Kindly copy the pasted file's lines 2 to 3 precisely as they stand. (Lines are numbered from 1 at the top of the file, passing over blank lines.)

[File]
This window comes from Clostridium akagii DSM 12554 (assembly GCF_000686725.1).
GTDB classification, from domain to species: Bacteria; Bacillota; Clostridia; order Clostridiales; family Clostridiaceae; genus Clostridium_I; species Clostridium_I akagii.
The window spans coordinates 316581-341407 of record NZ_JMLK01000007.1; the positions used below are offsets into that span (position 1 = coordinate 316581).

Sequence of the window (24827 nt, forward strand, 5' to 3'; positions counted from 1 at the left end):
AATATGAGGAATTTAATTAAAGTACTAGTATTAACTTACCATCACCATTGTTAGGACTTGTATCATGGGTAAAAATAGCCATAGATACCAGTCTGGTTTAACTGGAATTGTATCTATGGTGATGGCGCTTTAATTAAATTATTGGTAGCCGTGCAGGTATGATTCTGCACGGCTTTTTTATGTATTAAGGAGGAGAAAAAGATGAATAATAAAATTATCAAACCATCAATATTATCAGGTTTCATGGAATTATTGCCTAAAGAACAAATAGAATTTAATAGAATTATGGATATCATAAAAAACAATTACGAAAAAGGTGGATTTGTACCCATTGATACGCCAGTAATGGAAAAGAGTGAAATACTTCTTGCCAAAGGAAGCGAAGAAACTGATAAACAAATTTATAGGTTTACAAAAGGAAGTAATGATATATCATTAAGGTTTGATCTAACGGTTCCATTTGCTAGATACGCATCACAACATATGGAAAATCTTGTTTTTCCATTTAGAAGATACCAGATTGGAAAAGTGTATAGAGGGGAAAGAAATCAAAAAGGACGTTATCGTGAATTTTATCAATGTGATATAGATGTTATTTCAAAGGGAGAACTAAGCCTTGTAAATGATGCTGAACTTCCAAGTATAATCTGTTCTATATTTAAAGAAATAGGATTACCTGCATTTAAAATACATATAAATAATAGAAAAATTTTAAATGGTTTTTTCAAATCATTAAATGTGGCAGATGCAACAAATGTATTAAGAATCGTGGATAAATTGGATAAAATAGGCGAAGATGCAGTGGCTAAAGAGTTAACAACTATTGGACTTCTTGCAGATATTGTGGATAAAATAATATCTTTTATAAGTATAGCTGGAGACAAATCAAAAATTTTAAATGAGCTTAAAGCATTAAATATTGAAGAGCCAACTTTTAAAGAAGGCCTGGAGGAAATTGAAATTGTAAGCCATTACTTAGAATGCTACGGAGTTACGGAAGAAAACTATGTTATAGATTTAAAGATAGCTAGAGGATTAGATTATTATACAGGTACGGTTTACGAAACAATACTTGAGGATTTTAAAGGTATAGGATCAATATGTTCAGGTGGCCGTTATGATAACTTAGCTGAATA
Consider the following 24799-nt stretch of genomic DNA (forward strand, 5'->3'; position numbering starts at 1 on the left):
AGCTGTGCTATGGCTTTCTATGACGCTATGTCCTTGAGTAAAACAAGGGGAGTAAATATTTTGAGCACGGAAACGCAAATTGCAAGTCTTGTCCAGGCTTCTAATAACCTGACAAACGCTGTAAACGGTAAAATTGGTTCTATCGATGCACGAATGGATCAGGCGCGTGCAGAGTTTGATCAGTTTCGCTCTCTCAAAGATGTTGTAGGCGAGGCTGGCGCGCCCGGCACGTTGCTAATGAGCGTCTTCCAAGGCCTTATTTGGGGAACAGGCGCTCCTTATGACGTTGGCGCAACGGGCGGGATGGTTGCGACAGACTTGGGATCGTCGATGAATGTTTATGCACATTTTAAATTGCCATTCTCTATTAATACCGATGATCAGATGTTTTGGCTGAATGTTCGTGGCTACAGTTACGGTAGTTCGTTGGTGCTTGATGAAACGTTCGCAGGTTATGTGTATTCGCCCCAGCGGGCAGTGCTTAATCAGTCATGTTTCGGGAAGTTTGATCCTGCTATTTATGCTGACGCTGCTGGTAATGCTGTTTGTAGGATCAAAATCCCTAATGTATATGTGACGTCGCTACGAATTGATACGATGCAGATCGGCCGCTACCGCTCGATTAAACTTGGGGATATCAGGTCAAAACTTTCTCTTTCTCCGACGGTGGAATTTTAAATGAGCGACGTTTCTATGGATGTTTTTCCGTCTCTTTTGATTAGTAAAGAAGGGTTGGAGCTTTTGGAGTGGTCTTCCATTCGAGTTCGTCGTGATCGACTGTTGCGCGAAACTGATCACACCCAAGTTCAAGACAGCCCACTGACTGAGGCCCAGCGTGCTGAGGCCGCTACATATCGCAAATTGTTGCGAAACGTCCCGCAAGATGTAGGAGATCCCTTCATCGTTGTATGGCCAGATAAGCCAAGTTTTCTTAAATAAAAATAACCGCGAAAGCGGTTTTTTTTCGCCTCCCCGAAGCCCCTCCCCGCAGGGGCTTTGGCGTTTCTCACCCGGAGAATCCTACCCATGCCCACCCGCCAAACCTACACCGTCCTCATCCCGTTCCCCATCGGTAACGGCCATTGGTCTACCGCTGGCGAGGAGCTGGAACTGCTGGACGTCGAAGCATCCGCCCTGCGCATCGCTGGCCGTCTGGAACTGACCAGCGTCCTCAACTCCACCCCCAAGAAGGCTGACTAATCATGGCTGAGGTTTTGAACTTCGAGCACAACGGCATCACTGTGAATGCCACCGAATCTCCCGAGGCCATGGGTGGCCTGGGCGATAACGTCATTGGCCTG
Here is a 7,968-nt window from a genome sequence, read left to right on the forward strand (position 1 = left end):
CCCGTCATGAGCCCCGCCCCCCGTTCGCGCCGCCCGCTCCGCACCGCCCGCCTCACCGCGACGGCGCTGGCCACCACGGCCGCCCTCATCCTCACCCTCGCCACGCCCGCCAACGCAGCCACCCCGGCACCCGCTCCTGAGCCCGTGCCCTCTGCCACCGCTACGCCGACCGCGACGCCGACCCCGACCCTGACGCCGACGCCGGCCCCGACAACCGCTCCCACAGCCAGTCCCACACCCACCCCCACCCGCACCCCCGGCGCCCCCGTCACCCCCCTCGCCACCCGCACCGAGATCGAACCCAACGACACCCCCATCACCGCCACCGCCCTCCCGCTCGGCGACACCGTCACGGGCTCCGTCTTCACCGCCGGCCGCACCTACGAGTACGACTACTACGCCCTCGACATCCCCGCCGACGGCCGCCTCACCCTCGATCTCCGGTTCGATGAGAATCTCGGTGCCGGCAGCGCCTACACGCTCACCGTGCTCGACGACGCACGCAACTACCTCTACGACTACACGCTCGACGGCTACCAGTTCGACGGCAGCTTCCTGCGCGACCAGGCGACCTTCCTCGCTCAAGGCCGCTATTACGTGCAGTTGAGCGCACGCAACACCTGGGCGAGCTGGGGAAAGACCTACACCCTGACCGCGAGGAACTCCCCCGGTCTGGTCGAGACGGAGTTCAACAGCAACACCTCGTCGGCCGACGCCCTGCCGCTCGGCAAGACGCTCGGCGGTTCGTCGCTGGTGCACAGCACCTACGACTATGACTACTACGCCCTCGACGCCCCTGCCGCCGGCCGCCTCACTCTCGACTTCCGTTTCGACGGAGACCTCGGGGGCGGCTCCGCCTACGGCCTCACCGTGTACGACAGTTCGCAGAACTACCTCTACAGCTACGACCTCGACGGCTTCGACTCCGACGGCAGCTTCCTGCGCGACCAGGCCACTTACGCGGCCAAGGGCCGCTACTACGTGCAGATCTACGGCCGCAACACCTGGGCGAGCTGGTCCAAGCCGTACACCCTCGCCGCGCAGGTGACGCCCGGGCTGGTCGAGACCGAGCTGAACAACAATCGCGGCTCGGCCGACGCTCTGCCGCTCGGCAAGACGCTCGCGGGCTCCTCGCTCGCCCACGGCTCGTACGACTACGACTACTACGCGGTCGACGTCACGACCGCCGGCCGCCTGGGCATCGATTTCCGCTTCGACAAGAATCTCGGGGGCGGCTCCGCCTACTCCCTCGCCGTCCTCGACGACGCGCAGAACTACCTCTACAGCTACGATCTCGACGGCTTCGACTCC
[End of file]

GTDB classification, from domain to species: Bacteria; Bacillota; Clostridia; order Clostridiales; family Clostridiaceae; genus Clostridium_I; species Clostridium_I akagii.
The window spans coordinates 316581-341407 of record NZ_JMLK01000007.1; the positions used below are offsets into that span (position 1 = coordinate 316581).